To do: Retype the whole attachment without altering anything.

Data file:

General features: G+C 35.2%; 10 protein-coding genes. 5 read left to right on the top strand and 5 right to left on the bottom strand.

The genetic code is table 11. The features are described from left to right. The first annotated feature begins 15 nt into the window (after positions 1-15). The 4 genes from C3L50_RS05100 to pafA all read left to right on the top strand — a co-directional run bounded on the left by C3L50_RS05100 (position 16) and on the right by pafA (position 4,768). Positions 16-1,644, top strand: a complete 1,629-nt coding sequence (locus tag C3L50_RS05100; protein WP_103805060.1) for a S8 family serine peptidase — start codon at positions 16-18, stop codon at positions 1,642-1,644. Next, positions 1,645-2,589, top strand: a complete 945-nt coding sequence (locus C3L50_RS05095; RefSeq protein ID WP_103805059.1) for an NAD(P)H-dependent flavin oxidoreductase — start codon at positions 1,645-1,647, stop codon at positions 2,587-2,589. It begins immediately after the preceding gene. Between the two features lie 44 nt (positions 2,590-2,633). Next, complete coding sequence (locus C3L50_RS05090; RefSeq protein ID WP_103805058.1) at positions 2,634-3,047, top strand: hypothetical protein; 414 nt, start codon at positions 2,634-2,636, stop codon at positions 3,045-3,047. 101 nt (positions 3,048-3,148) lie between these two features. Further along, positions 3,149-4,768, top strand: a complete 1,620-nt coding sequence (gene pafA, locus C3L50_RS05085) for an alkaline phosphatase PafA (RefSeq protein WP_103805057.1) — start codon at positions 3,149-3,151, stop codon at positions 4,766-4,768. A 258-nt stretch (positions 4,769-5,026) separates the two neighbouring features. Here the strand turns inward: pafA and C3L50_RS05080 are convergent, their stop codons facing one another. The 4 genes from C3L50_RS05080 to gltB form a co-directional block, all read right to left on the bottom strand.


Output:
General features: G+C 35.2%; 10 protein-coding genes. 5 read left to right on the top strand and 5 right to left on the bottom strand.

The genetic code is table 11. The features are described from left to right. The first annotated feature begins 15 nt into the window (after positions 1-15). The 4 genes from C3L50_RS05100 to pafA all read left to right on the top strand — a co-directional run bounded on the left by C3L50_RS05100 (position 16) and on the right by pafA (position 4,768). Positions 16-1,644, top strand: a complete 1,629-nt coding sequence (locus tag C3L50_RS05100; protein WP_103805060.1) for a S8 family serine peptidase — start codon at positions 16-18, stop codon at positions 1,642-1,644. Next, positions 1,645-2,589, top strand: a complete 945-nt coding sequence (locus C3L50_RS05095; RefSeq protein ID WP_103805059.1) for an NAD(P)H-dependent flavin oxidoreductase — start codon at positions 1,645-1,647, stop codon at positions 2,587-2,589. It begins immediately after the preceding gene. Between the two features lie 44 nt (positions 2,590-2,633). Next, complete coding sequence (locus C3L50_RS05090; RefSeq protein ID WP_103805058.1) at positions 2,634-3,047, top strand: hypothetical protein; 414 nt, start codon at positions 2,634-2,636, stop codon at positions 3,045-3,047. 101 nt (positions 3,048-3,148) lie between these two features. Further along, positions 3,149-4,768, top strand: a complete 1,620-nt coding sequence (gene pafA, locus C3L50_RS05085) for an alkaline phosphatase PafA (RefSeq protein WP_103805057.1) — start codon at positions 3,149-3,151, stop codon at positions 4,766-4,768. A 258-nt stretch (positions 4,769-5,026) separates the two neighbouring features. Here the strand turns inward: pafA and C3L50_RS05080 are convergent, their stop codons facing one another. The 4 genes from C3L50_RS05080 to gltB form a co-directional block, all read right to left on the bottom strand.